'I had a 15th club in the bag'

With a spot in a PGA Tour on the line, Hayden Springer made a costly mistake
Ryan French
Ryan French
June 29, 2023

Hayden Springer had just made the biggest mistake of his professional career, a mistake that essentially ended his chances to play in a PGA Tour event.  (The story was first reported by Tony Paul of the Detroit News)

“Of course, there is a split second where you think about not saying anything,” he said, “but I wouldn’t be able to live with myself, and I told the rules official I had a 15th club in the bag.”

It is one of the most basic rules in a rule book loaded with complicated ones. Every tour professional knows it. You can’t carry more than 14 clubs in your bag in competition. 

I have written a lot about Springer, his wife, Emma, and their family. The couple’s oldest daughter, Sage, was born with Trisomy 18, a genetic disorder caused by the presence of a third copy of all or part of chromosome 18. Sage requires around-the-clock care. Last year Springers had another daughter, Annie, who is healthy and “starting to crawl,” Hayden said. 

Springer, a fourth-year pro, has conditional Korn Ferry Tour status after making it to the final stage of Q school. He has played in four KFT events, making one cut and earning just $4,170. Being far down the points list, he has begun to focus on Monday Qs on the PGA Tour. The logic is simple: As a KFT member, he can exempt through pre-qualifiers, and PGA Tour Monday Qs tend to be easier than KFT Monday Qs. 

That’s why he was at the Rocket Mortgage Monday this week at Fieldstone Golf Club outside of Detroit. As he does for every tournament, Springer took 15 clubs to his practice round. The clubs he switches in and out are his 5-wood and 3-iron. After the practice round, he keeps in the bag the club he believes can help him most. The routine for Rocket Monday was no different. 

Before teeing off, he went with the 5-wood and laid the 3-iron in the backseat of his rental car. After completing a round of 66, which included two eagles, he took his clubs to his car as he awaited the other scores to come in. That’s when Springer put the 3-iron back in his bag.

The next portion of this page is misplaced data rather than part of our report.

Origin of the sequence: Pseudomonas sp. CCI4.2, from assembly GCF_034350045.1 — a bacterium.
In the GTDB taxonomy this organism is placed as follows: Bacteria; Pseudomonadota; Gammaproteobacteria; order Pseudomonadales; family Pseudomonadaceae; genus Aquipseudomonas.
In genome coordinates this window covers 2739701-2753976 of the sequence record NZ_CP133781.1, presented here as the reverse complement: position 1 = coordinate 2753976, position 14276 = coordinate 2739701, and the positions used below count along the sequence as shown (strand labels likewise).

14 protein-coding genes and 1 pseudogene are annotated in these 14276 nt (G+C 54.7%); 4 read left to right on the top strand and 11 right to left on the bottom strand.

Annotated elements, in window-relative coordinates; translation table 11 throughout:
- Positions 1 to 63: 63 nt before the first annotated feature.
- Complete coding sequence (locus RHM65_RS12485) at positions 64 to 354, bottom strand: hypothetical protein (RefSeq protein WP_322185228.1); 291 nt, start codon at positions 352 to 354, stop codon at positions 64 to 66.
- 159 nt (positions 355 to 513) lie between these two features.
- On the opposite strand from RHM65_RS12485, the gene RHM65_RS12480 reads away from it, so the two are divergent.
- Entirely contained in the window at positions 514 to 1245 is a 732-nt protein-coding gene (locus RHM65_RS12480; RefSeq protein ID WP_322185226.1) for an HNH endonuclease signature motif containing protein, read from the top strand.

After learning his 66 was good enough to get into a four-for-three playoff, Springer grabbed his bag and went to the range to warm up. It had started to rain, so he laid a towel over the top of the clubs. 

Playing with Bret Stegmaier, Andy Spencer, and Peter Kuest, Springer hit a good drive. That’s when it occurred to him that he had forgotten to take out the 3-iron. When I asked him if he thought about not saying anything, he said, “Of course, there is that split second of thinking that no one would have ever known except for me.” But he was quick to add that he wouldn’t have been able to sleep at night, and he immediately walked to the rules official in the fairway and told him about his mistake. That is when the real adventure started. 

In competition, the penalty is two shots per hole, with a maximum of four shots. But Springer was unsure what the rule was in a playoff. The official radioed a colleague, and both said the playoff was over. The three other players picked up their balls and everyone shook hands. Springer said the other three players said they were sorry how it ended, but “they just earned a spot in a PGA Tour event.” Except the playoff wasn’t over. 

The official realized that even in a playoff, the penalty for carrying an extra club was two strokes and not disqualification. He asked Springer if he would like to continue, and he said yes. The players replaced their balls as near to the point they could remember and resumed play. Laying three, Springer hit his approach to 15 feet, leaving him a chance at bogey. Stegmaier missed the green and chipped to 10 feet, but when Springer missed his bogey attempt, the playoff was essentially over. Stegmaier two-putted for bogey.

“I was angry and frustrated,” Springer told me on Tuesday night. “I should know better.”

He said that one of his sponsors, who also has a daughter with Trisomy 18, lives in the area, and he was staying at his house. Although Signal, the sponsor’s company, was helping Springer financially, the men had never met. They connected after the sponsor read the Springer family story I had written. They planned to play Oakland Hills the next day. “Everything works out for a reason,” Springer said. “This has been a blessing being able to meet and stay with them.” 

Hayden Springer is one of the good guys. 

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